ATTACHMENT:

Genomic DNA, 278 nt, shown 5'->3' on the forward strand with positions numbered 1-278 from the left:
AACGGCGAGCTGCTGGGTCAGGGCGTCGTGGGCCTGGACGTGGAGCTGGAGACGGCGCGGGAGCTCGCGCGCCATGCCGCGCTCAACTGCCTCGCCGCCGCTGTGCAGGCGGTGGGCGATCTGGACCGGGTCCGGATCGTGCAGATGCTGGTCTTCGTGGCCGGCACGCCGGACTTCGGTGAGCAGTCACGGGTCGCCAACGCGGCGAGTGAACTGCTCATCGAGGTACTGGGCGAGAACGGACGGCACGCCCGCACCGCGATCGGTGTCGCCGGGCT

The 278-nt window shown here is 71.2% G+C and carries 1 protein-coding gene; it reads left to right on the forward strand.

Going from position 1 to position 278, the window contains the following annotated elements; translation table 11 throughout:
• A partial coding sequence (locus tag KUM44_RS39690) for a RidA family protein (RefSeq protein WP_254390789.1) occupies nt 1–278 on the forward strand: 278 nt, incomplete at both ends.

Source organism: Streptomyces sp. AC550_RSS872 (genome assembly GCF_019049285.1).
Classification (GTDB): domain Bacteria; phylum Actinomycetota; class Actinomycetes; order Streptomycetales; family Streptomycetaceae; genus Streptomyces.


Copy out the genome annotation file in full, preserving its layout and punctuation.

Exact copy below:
Genomic DNA, 278 nt, shown 5'->3' on the forward strand with positions numbered 1-278 from the left:
AACGGCGAGCTGCTGGGTCAGGGCGTCGTGGGCCTGGACGTGGAGCTGGAGACGGCGCGGGAGCTCGCGCGCCATGCCGCGCTCAACTGCCTCGCCGCCGCTGTGCAGGCGGTGGGCGATCTGGACCGGGTCCGGATCGTGCAGATGCTGGTCTTCGTGGCCGGCACGCCGGACTTCGGTGAGCAGTCACGGGTCGCCAACGCGGCGAGTGAACTGCTCATCGAGGTACTGGGCGAGAACGGACGGCACGCCCGCACCGCGATCGGTGTCGCCGGGCT

The 278-nt window shown here is 71.2% G+C and carries 1 protein-coding gene; it reads left to right on the forward strand.

Going from position 1 to position 278, the window contains the following annotated elements; translation table 11 throughout:
• A partial coding sequence (locus tag KUM44_RS39690) for a RidA family protein (RefSeq protein WP_254390789.1) occupies nt 1–278 on the forward strand: 278 nt, incomplete at both ends.

Source organism: Streptomyces sp. AC550_RSS872 (genome assembly GCF_019049285.1).
Classification (GTDB): domain Bacteria; phylum Actinomycetota; class Actinomycetes; order Streptomycetales; family Streptomycetaceae; genus Streptomyces.